This enables you to prepare, well into the future, for all contingencies and eventualities. You can include capital improvement projects in annual budgets, factor in the energy savings, and ultimately avoid untimely failures that can dramatically disrupt production.

For many dealing with complex energy issues, transaction selling has become the norm. Emerging resources in the market can help you better plan, prepare and manage energy portfolios. Leveraging an advisor can enable you to develop a more structured approach and avoid the roller coaster that has been your energy management strategy to date.

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Yes… Lighting is Your Low Hanging Fruit

Let’s say you’re the director of facilities for a local manufacturer or the business manager for a school district. By now, you’ve likely had a parade of salespeople knocking on your door to sell you a lighting retrofit. Each comes armed with a very similar pitch. Lighting technologies are the most advanced that they’ve ever been. ROIs are up and payback periods are down. And the most overused saying, lighting is your low hanging fruit.

In your job, you have to wade through all the gimmicky sales jargon and back of the envelope math to figure out what’s real and what’s a mirage. The difficulty is you wear many hats, and finding the time to learn the truth is challenging.

Having a clear understanding of your opportunity, along with a defined plan, will help streamline and simplify the process.

First, let’s be realistic. Just because a lighting retrofit reduces energy, doesn’t automatically mean it’s the highest and best use of your capital improvement dollars. As we have previously shared, you should start with a comprehensive facility audit. This will help to determine what projects, if any, you should focus on.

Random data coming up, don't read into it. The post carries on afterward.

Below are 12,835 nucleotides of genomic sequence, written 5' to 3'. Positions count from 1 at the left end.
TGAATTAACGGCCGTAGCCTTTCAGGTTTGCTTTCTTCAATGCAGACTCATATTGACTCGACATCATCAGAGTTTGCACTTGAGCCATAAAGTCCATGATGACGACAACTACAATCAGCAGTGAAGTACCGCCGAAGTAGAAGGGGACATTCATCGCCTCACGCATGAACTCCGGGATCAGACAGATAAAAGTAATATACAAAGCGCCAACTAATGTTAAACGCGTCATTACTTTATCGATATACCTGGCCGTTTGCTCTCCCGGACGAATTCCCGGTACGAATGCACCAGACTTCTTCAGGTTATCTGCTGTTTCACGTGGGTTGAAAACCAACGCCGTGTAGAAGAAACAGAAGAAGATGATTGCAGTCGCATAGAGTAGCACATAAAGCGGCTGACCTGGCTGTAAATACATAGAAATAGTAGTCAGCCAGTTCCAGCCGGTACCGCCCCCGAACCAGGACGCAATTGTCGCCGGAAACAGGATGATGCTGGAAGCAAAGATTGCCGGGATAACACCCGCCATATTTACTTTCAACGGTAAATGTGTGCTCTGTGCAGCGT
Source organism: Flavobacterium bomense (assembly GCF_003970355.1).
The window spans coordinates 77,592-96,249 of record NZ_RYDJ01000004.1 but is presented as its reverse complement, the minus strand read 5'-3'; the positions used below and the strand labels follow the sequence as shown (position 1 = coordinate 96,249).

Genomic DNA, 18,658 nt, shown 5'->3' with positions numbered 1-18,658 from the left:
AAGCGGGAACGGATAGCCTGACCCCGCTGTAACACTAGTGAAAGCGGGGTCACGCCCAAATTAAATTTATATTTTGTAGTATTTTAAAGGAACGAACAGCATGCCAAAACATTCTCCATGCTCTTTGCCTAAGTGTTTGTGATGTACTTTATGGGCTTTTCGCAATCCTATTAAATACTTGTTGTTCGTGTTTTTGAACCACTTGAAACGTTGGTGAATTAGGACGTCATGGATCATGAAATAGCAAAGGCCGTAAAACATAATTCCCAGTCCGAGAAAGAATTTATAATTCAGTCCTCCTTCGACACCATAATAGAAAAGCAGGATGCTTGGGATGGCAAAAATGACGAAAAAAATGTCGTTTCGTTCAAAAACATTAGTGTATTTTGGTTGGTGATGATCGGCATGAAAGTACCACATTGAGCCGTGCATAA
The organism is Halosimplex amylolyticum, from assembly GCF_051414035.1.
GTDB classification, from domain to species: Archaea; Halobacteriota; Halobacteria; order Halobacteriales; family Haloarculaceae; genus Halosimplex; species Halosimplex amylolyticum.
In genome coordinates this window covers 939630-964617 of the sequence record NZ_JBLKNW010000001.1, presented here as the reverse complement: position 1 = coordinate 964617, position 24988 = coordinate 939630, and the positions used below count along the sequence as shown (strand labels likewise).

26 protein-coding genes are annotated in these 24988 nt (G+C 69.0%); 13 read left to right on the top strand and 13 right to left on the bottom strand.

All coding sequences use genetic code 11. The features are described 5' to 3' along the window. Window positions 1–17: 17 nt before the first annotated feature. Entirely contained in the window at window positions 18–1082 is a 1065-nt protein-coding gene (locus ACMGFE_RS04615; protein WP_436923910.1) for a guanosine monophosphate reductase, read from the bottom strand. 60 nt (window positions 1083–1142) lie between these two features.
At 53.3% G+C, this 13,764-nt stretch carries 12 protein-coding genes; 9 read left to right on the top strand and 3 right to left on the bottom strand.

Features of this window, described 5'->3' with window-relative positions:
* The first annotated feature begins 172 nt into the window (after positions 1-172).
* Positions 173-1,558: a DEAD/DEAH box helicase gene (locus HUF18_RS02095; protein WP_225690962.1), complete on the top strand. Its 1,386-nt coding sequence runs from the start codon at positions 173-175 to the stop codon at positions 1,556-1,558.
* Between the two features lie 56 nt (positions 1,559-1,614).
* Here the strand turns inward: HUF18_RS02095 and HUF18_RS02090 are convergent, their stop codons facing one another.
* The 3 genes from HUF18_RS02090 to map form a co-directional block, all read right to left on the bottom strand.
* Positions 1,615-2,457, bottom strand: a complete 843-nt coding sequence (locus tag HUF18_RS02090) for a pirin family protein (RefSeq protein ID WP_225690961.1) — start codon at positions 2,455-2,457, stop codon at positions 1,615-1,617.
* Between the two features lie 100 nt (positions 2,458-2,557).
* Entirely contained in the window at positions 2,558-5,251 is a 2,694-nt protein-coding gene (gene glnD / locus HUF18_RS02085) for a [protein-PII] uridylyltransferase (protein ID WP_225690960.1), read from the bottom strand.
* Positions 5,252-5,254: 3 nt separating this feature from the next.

Assuming, lighting is a true cost-saving opportunity, you should understand what the current environment looks like. It is true that LED lighting efficiency is on the rise and costs have continued to decline.  This has made retrofitting your facility more economical than ever before.

However, lighting is no longer as simple as swapping out a light bulb. Advancements in lighting solutions have required the industry to move away from simple one-to-one replacements, opting instead for structured and thoughtful design. This is where it becomes imperative that you work with the right lighting firm that understands your specific needs.

Church Lighting

Many lighting firms still use antiquated methods for installing lighting. Worse yet, some firms attempt to sell you a solution you don’t need, simply to increase project costs. Ultimately, the lighting solution you choose should be unique and customized to your facility. It should incorporate the most efficient and effective design with products that maximize lumens and comfort for employees and guests of your facility.

Don’t be afraid to utilize a design-build process. Your energy advisor can work alongside you to create the right facility design and layout, and then solicit bids for the cost of the fixtures to ensure you receive a favorable market rate.

Opportunities for energy efficiency will continue to increase as technology improves. Surround yourself with a competent energy advisor that will ensure clear, transparent, and efficient energy solutions for you and your facility.